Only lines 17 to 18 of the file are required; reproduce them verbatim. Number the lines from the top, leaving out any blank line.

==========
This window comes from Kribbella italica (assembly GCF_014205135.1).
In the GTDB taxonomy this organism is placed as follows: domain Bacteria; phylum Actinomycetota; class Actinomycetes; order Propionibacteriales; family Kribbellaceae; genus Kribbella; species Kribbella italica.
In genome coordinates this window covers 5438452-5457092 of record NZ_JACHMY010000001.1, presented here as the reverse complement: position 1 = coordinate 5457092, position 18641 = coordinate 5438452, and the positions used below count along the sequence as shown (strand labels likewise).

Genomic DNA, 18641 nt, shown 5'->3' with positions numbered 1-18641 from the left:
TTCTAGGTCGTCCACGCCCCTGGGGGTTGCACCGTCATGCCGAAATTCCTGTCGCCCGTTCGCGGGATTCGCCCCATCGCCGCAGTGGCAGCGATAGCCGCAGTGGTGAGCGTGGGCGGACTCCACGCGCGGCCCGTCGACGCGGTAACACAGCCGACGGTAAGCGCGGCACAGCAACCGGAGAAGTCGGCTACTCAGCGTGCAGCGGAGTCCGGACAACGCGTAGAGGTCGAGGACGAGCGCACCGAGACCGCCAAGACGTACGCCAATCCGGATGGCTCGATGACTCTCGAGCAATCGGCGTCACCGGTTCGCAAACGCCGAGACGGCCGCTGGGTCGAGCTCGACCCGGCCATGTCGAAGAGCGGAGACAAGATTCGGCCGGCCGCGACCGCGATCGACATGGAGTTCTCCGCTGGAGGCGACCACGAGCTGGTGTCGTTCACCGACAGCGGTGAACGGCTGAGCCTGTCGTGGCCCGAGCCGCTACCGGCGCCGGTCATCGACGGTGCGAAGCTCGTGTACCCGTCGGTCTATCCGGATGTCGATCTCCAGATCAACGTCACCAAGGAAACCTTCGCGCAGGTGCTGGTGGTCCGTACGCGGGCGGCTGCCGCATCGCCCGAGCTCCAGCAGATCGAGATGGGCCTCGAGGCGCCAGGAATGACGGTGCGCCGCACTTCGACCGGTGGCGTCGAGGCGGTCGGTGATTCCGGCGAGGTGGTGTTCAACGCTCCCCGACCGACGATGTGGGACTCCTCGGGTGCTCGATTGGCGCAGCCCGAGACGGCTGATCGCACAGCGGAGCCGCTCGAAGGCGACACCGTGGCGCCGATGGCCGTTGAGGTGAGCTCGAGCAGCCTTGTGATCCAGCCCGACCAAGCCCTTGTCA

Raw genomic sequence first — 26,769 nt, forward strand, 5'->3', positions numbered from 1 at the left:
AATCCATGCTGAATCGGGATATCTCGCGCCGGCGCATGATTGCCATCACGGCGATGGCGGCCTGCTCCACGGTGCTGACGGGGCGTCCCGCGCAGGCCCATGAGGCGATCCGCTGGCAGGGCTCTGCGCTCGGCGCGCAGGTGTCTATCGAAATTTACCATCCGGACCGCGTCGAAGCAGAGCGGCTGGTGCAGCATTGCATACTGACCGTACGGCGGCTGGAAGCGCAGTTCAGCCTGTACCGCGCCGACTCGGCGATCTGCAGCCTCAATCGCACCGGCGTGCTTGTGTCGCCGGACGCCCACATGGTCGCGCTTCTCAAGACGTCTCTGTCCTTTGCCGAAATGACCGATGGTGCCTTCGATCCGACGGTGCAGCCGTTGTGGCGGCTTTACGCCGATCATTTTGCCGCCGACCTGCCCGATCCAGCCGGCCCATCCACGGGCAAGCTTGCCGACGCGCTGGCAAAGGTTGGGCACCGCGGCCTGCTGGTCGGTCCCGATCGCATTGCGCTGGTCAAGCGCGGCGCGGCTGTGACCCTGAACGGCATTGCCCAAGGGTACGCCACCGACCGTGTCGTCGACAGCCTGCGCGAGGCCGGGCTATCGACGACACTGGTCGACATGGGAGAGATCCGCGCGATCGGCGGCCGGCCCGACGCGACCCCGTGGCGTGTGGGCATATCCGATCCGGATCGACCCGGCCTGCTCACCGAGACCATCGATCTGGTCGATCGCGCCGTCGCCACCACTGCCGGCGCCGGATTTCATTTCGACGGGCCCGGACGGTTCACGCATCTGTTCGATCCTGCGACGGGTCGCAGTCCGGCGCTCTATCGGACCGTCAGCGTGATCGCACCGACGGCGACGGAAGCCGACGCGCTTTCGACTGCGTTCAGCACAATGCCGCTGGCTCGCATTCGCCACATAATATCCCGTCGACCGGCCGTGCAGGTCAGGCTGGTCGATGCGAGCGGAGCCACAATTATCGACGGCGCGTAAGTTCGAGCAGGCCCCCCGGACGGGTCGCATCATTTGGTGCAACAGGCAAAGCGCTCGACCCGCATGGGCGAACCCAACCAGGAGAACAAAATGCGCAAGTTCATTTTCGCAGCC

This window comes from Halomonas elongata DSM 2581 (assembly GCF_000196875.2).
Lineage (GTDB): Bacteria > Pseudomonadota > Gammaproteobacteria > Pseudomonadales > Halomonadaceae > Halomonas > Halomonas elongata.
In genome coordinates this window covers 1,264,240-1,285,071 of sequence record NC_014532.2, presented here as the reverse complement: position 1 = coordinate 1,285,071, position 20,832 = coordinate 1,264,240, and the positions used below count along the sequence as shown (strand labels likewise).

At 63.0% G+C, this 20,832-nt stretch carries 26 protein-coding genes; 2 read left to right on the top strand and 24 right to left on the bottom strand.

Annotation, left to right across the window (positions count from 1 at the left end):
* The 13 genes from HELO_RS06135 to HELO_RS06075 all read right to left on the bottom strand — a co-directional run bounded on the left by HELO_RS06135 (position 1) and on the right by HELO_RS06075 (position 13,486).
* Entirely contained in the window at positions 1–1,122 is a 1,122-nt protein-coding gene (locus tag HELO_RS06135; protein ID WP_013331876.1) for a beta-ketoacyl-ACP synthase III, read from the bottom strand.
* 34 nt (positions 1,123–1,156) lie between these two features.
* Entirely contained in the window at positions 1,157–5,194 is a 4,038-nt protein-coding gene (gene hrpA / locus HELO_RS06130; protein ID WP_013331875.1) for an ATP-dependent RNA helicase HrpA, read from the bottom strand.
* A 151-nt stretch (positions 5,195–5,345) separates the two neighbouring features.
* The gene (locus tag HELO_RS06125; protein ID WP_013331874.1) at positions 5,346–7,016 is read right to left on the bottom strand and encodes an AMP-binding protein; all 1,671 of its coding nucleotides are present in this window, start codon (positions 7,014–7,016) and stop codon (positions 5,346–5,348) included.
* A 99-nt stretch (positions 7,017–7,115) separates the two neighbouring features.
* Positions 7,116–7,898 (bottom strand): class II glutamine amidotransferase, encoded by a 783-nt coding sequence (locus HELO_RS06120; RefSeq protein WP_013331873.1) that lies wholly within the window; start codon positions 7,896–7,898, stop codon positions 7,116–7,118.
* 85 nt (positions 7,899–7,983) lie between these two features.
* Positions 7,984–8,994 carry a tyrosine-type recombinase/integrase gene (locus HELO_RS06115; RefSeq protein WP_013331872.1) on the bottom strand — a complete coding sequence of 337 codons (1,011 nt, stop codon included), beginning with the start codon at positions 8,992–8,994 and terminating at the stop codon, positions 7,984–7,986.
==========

* A 151-nt stretch (positions 5,195–5,345) separates the two neighbouring features.
* The gene (locus tag HELO_RS06125; protein ID WP_013331874.1) at positions 5,346–7,016 is read right to left on the bottom strand and encodes an AMP-binding protein; all 1,671 of its coding nucleotides are present in this window, start codon (positions 7,014–7,016) and stop codon (positions 5,346–5,348) included.